It would have been easier to just answer with a 'no.' She would have let him, too, as a token of respect for his wish to keep certain old truths neatly contained. But if she had asked, it meant she wanted explanation, and shutting her out didn't come so naturally anymore. Not now, when she had so little of her own life left to her. The least he could do was share his.
He had stationed himself in the Green Mountains years ago, but there had been plenty of time beforehand, between Buffy's departure and the establishment of his school here, for traveling. His destinations had been varied, usually focused on business rather than pleasure, but when an old friend resurfaced—in Yellowstone of all places—he had seen nothing keeping him from paying a visit. It wasn't meant to be a vacation so much as a chance to catch up and compare notes on the good fight, but Angel was sure that his rediscovery of the world outside of civilization had hinged on that time.
Oz had carved out a good life for himself, finally accepting the necessity of getting a job and managing to find one that let him work from home. He was single, as far as Angel heard, but he spoke casually of a number of friends he had in the area and even shared his house with some of them. Most impressively, he had mastered his lycanthropy to the point of almost complete control, far greater than any other werewolf that Angel had known.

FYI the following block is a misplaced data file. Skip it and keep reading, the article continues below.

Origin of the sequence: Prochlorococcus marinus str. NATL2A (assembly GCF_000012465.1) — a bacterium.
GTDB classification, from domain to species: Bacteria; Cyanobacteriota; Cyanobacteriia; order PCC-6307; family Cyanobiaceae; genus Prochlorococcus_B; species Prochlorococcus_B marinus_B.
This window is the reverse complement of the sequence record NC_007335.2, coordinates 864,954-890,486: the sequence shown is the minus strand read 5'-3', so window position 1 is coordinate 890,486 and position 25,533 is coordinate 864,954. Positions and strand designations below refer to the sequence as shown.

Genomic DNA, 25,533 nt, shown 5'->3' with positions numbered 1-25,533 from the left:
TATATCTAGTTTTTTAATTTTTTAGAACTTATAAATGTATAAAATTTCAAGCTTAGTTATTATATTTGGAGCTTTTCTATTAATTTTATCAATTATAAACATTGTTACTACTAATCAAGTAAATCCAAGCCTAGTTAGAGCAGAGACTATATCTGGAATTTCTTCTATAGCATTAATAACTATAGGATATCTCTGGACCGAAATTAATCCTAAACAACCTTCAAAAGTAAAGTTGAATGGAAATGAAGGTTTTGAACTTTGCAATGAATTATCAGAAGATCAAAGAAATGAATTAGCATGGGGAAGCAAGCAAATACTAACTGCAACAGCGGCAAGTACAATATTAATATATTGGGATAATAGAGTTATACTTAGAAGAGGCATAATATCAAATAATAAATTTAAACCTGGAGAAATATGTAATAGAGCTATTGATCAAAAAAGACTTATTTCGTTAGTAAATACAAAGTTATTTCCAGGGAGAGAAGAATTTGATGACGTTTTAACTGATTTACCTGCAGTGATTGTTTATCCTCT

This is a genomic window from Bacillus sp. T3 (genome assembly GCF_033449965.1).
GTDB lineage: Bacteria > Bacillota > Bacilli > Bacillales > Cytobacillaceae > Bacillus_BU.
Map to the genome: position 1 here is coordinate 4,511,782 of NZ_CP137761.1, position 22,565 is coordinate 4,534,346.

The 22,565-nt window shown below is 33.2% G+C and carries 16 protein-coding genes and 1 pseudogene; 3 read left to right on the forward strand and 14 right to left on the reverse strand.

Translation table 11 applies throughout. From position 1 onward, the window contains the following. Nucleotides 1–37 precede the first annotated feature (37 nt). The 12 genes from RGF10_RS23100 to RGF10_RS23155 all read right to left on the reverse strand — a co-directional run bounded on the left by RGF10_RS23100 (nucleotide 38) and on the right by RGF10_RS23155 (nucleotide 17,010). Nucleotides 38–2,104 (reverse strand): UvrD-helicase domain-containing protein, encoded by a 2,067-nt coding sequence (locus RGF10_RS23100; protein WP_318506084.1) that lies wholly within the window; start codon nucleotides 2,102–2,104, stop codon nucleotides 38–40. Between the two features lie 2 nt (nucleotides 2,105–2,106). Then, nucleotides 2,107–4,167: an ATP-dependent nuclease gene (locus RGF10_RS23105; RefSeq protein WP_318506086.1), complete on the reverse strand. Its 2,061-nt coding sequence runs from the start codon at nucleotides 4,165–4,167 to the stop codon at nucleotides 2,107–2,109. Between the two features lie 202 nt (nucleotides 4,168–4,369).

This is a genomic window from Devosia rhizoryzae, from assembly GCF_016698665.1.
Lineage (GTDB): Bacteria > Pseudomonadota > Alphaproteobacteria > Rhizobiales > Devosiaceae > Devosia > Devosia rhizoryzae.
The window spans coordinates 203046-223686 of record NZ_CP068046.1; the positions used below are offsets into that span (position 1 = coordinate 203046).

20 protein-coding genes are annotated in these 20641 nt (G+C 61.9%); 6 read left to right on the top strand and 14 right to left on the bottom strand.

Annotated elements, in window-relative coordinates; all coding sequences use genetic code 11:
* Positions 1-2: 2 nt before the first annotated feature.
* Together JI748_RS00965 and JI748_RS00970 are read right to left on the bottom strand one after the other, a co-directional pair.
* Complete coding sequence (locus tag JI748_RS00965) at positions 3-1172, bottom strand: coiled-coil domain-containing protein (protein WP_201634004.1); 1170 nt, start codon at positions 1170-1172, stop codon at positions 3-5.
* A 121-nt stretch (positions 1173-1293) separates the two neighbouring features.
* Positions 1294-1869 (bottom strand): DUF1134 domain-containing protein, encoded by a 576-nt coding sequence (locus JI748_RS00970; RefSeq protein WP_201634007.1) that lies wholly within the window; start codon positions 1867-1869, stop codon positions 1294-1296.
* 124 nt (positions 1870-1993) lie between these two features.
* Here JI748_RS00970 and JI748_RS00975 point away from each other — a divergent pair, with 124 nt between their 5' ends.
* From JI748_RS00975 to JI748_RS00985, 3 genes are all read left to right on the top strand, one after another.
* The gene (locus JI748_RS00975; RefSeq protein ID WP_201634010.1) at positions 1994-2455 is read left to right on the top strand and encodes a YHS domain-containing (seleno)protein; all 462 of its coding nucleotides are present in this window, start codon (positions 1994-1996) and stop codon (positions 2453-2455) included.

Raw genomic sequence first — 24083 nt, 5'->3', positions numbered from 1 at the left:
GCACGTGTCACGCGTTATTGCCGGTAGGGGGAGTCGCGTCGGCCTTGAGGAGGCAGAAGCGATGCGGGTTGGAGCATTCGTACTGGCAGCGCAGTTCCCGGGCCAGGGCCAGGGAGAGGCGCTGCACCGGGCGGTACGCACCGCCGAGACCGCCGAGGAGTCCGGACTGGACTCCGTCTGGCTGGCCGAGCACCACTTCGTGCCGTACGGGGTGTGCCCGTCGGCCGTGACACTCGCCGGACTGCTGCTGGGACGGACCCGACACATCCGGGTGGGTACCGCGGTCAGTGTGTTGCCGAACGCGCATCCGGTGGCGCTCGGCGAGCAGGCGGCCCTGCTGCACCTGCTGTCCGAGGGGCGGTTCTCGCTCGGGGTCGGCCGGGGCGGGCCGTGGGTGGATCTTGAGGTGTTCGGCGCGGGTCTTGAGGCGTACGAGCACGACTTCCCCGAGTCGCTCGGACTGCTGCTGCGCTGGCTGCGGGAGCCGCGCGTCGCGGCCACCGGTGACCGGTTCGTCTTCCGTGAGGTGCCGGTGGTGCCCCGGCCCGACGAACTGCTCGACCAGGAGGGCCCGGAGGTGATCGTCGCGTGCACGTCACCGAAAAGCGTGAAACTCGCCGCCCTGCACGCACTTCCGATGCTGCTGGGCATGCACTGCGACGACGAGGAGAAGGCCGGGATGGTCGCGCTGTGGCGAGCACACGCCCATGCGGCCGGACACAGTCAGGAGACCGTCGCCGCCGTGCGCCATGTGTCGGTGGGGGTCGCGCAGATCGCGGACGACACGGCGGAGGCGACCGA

There was little perceptible change in Oz's calm temper and persistent sense of humor, but Angel noted a certain passion in his attachment to the woodlands of his new home, and wondered if the wolf within had brought it about. It took a few days for either of them to suggest it, but it was almost inevitable that they would take the opportunity to go out hunting together. Oz no longer depended on the lunar cycle to bring about his transformation, but they chose a night with a full moon anyway, and set out sometime past midnight with the illumination casting shadows over shaggy fur and black clothing.
Angel was equipped with only a small lockback knife, and he let Oz lead the way, ranging out in front of him like a bloodhound. They were on a hot trail in almost no time—an elk, Angel learned later, though at the time he didn't know his fauna well enough to identify the scent that accurately. The closer they got to it, the more his excitement heightened, and Oz's animal intensity was a clear demonstration of the thrill of the chase. The experience was not entirely unlike the days when he and Darla had used teamwork to corner their prey, always taking the time to cultivate some fear before dispatching it, and though that thought alone should have made him step back and review his motives, it didn't.